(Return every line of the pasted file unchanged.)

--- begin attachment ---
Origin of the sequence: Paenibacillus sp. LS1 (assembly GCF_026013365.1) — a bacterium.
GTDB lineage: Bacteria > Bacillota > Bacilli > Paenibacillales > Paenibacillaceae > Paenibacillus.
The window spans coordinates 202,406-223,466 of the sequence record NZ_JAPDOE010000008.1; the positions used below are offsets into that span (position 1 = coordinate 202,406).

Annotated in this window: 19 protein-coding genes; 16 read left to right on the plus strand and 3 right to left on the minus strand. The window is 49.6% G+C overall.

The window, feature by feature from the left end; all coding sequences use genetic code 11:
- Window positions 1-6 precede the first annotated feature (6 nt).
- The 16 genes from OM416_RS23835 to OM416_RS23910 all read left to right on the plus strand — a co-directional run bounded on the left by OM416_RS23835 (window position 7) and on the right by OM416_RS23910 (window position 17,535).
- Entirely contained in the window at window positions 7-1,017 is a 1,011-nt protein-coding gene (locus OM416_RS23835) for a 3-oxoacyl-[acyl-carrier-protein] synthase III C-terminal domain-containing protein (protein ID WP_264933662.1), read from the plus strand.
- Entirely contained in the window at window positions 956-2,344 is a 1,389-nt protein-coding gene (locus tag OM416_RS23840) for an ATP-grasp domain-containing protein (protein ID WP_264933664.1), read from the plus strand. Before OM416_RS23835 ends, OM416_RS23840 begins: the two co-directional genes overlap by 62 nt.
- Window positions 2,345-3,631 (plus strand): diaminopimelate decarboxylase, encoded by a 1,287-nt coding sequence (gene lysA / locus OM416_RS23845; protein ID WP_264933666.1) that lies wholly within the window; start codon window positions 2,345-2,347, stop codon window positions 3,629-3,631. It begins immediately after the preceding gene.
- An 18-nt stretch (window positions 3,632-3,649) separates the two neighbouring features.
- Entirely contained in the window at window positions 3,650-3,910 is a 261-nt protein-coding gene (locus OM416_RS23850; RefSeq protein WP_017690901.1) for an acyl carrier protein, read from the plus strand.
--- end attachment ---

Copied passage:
Origin of the sequence: Paenibacillus sp. LS1 (assembly GCF_026013365.1) — a bacterium.
GTDB lineage: Bacteria > Bacillota > Bacilli > Paenibacillales > Paenibacillaceae > Paenibacillus.
The window spans coordinates 202,406-223,466 of the sequence record NZ_JAPDOE010000008.1; the positions used below are offsets into that span (position 1 = coordinate 202,406).

Annotated in this window: 19 protein-coding genes; 16 read left to right on the plus strand and 3 right to left on the minus strand. The window is 49.6% G+C overall.

The window, feature by feature from the left end; all coding sequences use genetic code 11:
- Window positions 1-6 precede the first annotated feature (6 nt).
- The 16 genes from OM416_RS23835 to OM416_RS23910 all read left to right on the plus strand — a co-directional run bounded on the left by OM416_RS23835 (window position 7) and on the right by OM416_RS23910 (window position 17,535).
- Entirely contained in the window at window positions 7-1,017 is a 1,011-nt protein-coding gene (locus OM416_RS23835) for a 3-oxoacyl-[acyl-carrier-protein] synthase III C-terminal domain-containing protein (protein ID WP_264933662.1), read from the plus strand.
- Entirely contained in the window at window positions 956-2,344 is a 1,389-nt protein-coding gene (locus tag OM416_RS23840) for an ATP-grasp domain-containing protein (protein ID WP_264933664.1), read from the plus strand. Before OM416_RS23835 ends, OM416_RS23840 begins: the two co-directional genes overlap by 62 nt.
- Window positions 2,345-3,631 (plus strand): diaminopimelate decarboxylase, encoded by a 1,287-nt coding sequence (gene lysA / locus OM416_RS23845; protein ID WP_264933666.1) that lies wholly within the window; start codon window positions 2,345-2,347, stop codon window positions 3,629-3,631. It begins immediately after the preceding gene.
- An 18-nt stretch (window positions 3,632-3,649) separates the two neighbouring features.
- Entirely contained in the window at window positions 3,650-3,910 is a 261-nt protein-coding gene (locus OM416_RS23850; RefSeq protein WP_017690901.1) for an acyl carrier protein, read from the plus strand.